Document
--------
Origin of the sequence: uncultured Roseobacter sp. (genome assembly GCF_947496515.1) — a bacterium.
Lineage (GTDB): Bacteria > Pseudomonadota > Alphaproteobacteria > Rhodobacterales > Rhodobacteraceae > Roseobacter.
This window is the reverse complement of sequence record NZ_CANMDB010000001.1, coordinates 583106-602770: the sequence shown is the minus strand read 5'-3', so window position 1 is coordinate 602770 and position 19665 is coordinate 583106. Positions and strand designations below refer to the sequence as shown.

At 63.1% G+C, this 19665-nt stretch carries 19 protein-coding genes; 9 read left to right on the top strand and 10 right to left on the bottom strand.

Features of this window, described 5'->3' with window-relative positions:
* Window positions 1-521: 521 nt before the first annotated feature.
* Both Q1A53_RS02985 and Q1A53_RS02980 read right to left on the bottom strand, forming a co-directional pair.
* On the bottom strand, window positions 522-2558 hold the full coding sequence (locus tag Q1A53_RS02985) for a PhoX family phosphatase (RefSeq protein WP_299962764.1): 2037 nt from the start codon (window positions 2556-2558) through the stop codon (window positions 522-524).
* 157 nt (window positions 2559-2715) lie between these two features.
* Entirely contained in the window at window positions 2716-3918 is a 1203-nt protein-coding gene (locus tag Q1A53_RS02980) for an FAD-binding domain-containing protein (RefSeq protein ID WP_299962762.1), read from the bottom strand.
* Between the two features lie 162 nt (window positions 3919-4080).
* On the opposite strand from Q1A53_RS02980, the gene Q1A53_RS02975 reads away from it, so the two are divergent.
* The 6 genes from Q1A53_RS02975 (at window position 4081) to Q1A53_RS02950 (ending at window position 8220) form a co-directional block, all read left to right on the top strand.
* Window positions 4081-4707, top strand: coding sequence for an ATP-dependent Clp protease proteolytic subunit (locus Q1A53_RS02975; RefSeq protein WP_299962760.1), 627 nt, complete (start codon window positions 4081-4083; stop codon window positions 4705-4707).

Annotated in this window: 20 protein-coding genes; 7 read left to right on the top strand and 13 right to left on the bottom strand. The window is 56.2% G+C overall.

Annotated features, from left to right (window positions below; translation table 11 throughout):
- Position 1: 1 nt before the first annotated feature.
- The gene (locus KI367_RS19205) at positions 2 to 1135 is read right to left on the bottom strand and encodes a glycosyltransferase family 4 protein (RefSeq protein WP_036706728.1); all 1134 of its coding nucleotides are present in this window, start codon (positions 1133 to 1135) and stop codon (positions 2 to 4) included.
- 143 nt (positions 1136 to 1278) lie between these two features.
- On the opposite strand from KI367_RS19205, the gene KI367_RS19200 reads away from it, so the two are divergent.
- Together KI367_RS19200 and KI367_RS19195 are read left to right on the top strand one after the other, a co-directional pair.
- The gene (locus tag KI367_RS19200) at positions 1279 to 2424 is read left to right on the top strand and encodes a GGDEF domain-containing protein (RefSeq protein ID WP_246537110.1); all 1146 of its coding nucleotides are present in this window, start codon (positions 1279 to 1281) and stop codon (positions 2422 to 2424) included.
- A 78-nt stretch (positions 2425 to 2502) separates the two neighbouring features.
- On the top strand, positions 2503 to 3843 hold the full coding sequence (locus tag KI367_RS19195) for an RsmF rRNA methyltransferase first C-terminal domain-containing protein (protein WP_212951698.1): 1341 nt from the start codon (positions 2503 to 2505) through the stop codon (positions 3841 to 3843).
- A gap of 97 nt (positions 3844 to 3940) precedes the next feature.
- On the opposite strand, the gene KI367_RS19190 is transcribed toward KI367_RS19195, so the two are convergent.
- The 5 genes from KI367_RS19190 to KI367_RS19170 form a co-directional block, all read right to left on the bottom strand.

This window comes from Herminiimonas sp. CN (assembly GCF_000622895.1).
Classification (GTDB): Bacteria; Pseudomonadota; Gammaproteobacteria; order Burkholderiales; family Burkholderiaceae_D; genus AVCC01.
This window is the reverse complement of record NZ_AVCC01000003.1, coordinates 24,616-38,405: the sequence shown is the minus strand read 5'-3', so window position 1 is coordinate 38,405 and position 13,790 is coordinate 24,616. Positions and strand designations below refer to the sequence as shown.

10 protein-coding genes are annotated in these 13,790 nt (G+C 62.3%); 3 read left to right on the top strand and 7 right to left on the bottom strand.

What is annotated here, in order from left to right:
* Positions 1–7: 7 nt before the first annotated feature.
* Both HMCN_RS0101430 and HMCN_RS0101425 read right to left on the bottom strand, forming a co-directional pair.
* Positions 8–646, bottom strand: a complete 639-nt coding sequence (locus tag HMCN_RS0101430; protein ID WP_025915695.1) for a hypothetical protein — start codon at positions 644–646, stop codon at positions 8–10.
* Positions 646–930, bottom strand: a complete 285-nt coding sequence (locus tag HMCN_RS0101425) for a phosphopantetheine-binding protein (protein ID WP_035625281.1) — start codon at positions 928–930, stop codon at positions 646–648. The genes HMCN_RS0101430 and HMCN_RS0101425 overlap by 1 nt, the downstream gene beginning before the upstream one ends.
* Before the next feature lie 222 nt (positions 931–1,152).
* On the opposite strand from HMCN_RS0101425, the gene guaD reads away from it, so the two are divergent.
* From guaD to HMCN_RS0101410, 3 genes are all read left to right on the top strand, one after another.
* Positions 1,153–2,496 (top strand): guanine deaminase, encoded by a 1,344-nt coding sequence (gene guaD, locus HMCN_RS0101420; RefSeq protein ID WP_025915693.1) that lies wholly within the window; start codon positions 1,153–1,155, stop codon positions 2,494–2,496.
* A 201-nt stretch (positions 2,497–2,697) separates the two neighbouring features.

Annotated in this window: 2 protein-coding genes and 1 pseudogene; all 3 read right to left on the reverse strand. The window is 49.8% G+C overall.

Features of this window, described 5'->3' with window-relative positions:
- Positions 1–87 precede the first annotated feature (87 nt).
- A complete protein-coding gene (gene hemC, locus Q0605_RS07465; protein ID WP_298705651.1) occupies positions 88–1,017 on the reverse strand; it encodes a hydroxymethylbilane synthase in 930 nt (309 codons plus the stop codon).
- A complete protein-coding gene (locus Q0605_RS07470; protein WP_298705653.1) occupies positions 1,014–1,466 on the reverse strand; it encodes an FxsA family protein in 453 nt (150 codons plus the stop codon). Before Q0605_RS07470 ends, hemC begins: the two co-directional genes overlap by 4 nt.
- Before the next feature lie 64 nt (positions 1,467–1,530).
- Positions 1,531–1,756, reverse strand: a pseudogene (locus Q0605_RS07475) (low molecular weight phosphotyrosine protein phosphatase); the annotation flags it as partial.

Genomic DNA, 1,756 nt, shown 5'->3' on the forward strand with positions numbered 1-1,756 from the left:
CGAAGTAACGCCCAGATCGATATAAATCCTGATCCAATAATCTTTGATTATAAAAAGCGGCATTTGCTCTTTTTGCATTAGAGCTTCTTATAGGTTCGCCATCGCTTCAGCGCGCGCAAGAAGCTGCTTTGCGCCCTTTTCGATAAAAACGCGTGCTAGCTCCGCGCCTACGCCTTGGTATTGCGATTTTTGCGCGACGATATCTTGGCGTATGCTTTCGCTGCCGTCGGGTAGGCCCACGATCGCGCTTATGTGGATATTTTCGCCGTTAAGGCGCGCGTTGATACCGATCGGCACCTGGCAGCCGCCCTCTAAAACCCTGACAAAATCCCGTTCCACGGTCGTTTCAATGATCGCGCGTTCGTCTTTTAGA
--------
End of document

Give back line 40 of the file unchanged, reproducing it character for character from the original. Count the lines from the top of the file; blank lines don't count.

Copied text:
* Positions 1,153–2,496 (top strand): guanine deaminase, encoded by a 1,344-nt coding sequence (gene guaD, locus HMCN_RS0101420; RefSeq protein ID WP_025915693.1) that lies wholly within the window; start codon positions 1,153–1,155, stop codon positions 2,494–2,496.